5. Millennials are more focused on saving, investing and financial planning than older generations.

Bucking popular perception, Millennials were significantly more likely to have a written plan (31%) than Gen X (20%) and Baby Boomers (22%), and 74% of Millennials regularly rebalance their investment portfolios (compared with 66% of Gen X and 64% of Boomers). Millennials say they may not always be able to put every part of the plan into action—they’re focused, for example, on starting a career or paying student loans. But they are planning, and that’s a step many Gen X and Baby Boomers may be hesitant—but would be well-served—to think more about now.

Tips for making a written financial plan

What’s one key? The plan is formal. It’s written. It took some time and thought. It goes beyond investment choices and to the issues that matter—how you’re paying bills and managing expenses, if you’re “paying yourself first” to save for goals important to you, if you’re including debt management in your thinking, and if you have a disciplined, written investment plan

Getting started is pretty easy: Just write down your goals. We suggest keeping the list short, so it won’t feel overwhelming—think about the things that are the most important to you and your family. Saving for retirement, paying for college or buying a home are examples of goals that many people list, but you may have other priorities, such as a dream vacation, paying down debt or building an “emergency” fund.

Once you’ve identified your goals, you can sort them by time horizon. A technique known as “bucketing” can help you sort out what you’ll need in a few months, in a few years or in 10 years or more.

Once you’ve identified your buckets, you can start investing. Even modest contributions, when made regularly, can pay off substantially over time. Take the time to think about how you define “wealth” and “financially comfortable,” and to write down your personal goals and your plan to achieve them.

Often this involves an advisor—someone to help push on goals, explore options, document, write down, and help as a coach to stay the course. Roughly half (51%) of the MWI respondents said their written plans were developed with the help of a professional. If you need guidance or advice in setting or prioritizing your goals, or starting to invest, a financial advisor or Schwab Financial Consultant can help.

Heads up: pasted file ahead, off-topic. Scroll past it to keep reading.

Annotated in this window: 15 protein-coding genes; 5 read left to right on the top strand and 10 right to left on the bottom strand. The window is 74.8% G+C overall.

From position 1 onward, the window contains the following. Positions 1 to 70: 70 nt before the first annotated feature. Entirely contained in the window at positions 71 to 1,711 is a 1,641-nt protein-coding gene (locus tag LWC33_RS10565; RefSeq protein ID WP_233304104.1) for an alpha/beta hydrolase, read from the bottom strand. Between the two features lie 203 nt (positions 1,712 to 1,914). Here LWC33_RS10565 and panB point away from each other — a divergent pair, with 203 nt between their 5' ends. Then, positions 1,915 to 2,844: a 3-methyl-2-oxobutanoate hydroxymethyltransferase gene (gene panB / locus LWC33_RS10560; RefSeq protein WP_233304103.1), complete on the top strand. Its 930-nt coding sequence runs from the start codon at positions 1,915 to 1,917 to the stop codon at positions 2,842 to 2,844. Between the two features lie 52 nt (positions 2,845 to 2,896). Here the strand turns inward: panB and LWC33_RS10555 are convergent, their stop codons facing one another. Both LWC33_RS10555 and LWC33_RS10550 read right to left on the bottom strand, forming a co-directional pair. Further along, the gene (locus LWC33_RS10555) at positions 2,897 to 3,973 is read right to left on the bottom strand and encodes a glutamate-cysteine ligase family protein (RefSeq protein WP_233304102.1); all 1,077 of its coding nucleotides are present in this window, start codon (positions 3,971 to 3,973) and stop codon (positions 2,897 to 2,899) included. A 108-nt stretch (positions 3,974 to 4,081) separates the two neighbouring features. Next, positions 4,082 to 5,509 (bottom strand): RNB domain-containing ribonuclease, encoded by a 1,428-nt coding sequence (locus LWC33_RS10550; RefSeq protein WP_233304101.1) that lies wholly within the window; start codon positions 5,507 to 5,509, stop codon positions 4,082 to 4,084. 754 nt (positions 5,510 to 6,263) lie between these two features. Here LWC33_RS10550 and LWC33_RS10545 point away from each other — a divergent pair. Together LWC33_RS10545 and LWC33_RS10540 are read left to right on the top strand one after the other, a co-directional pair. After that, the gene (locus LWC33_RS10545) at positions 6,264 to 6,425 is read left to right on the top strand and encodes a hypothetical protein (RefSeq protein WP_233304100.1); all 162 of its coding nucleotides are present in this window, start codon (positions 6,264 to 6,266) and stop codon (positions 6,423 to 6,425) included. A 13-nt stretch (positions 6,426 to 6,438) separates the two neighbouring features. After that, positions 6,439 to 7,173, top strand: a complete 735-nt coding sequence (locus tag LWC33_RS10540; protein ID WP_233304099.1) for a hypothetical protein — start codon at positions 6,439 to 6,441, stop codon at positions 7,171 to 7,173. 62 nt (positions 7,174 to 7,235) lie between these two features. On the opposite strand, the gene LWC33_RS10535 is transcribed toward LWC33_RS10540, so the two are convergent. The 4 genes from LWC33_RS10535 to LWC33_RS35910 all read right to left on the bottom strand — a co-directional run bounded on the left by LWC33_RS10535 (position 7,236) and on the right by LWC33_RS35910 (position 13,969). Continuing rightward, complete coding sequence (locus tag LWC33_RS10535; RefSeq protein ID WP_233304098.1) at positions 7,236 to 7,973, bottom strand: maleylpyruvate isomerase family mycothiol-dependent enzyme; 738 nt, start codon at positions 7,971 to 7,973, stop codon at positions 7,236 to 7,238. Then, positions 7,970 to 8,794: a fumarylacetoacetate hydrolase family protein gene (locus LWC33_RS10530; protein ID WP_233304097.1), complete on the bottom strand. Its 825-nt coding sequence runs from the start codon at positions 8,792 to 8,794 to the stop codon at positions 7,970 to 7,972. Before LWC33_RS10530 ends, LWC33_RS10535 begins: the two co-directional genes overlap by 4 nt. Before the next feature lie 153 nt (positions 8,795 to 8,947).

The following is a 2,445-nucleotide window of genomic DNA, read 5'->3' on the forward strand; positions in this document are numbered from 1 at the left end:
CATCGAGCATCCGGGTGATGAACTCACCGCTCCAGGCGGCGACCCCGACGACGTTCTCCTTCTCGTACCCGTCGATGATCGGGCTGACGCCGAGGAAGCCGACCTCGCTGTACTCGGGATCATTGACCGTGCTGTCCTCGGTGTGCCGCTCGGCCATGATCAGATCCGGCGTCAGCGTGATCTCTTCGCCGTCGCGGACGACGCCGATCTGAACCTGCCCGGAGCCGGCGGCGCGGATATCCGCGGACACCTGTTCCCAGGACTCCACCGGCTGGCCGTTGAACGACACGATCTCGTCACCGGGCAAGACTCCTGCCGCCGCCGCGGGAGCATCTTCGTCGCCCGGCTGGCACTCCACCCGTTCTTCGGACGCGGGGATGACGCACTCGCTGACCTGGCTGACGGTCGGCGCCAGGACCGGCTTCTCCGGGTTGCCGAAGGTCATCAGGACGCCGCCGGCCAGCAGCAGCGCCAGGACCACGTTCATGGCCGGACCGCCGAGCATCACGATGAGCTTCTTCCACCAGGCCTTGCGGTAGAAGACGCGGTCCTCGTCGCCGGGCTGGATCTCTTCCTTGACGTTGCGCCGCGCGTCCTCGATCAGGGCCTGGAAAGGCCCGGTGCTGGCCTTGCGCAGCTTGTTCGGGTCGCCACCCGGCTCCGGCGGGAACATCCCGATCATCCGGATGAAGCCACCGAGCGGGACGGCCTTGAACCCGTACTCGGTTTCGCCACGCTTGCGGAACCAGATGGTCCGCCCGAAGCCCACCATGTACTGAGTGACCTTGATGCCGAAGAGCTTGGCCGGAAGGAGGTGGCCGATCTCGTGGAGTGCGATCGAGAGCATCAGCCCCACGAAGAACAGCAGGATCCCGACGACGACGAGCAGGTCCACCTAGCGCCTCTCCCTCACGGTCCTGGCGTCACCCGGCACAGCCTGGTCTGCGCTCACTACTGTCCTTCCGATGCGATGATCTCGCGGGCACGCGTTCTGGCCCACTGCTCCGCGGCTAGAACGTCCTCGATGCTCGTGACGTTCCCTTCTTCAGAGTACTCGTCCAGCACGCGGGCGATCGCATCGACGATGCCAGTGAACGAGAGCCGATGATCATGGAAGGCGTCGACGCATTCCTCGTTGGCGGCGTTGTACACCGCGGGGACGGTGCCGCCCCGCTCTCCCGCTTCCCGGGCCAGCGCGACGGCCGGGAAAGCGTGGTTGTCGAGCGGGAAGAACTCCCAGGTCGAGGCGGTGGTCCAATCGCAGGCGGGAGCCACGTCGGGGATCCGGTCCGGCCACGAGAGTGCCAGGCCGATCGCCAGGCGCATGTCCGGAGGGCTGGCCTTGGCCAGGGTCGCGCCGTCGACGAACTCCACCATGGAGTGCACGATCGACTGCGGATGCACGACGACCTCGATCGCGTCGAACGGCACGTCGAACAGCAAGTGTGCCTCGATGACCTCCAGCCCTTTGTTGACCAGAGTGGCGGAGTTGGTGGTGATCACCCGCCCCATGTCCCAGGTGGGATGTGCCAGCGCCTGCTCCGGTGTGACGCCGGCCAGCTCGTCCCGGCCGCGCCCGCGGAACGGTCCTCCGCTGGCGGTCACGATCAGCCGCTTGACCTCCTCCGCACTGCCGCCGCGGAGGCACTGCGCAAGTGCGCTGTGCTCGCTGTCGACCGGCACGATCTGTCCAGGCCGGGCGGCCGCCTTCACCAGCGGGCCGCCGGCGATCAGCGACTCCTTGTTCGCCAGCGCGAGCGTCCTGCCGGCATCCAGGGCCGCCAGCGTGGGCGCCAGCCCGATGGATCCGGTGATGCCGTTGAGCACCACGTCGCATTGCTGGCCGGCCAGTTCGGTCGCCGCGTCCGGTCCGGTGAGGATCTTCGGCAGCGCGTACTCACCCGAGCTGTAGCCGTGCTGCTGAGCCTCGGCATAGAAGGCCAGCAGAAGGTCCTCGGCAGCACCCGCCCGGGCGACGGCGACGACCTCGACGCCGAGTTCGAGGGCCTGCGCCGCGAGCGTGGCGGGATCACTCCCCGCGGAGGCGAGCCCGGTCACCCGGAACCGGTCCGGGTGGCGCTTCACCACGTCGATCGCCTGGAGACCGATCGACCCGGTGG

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Important Disclosures

The information provided here is for general informational purposes only and should not be considered an individualized recommendation or personalized investment advice. The investment strategies mentioned here may not be suitable for everyone. Each investor needs to review an investment strategy for his or her own particular situation before making any investment decision.

All expressions of opinion are subject to change without notice in reaction to shifting market conditions. Data contained herein from third-party providers is obtained from what are considered reliable sources. However, its accuracy, completeness or reliability cannot be guaranteed.

Examples provided are for illustrative purposes only and not intended to be reflective of results you can expect to achieve.

Diversification and rebalancing strategies do not ensure a profit and do not protect against losses in declining markets.

The Modern Wealth Index, developed in partnership with Koski Research and the Schwab Center for Financial Research, is based on Schwab’s Investing Principles and composed of over 50 financial behaviors and attitudes. Each behavior or attitude is assigned a varying amount of points depending on its importance, out of a total of 100 possible points. The online survey was conducted by Koski Research from January 12 to January 19, 2018, among 1,000 Americans aged 21 to 75. Quotas were set so that the sample is as demographically representative as possible. The margin of error for the total survey sample is three percentage points.

Koski Research is not affiliated with the Charles Schwab Corporation or its affiliates.

The Schwab Center for Financial Research is a division of Charles Schwab & Co., Inc.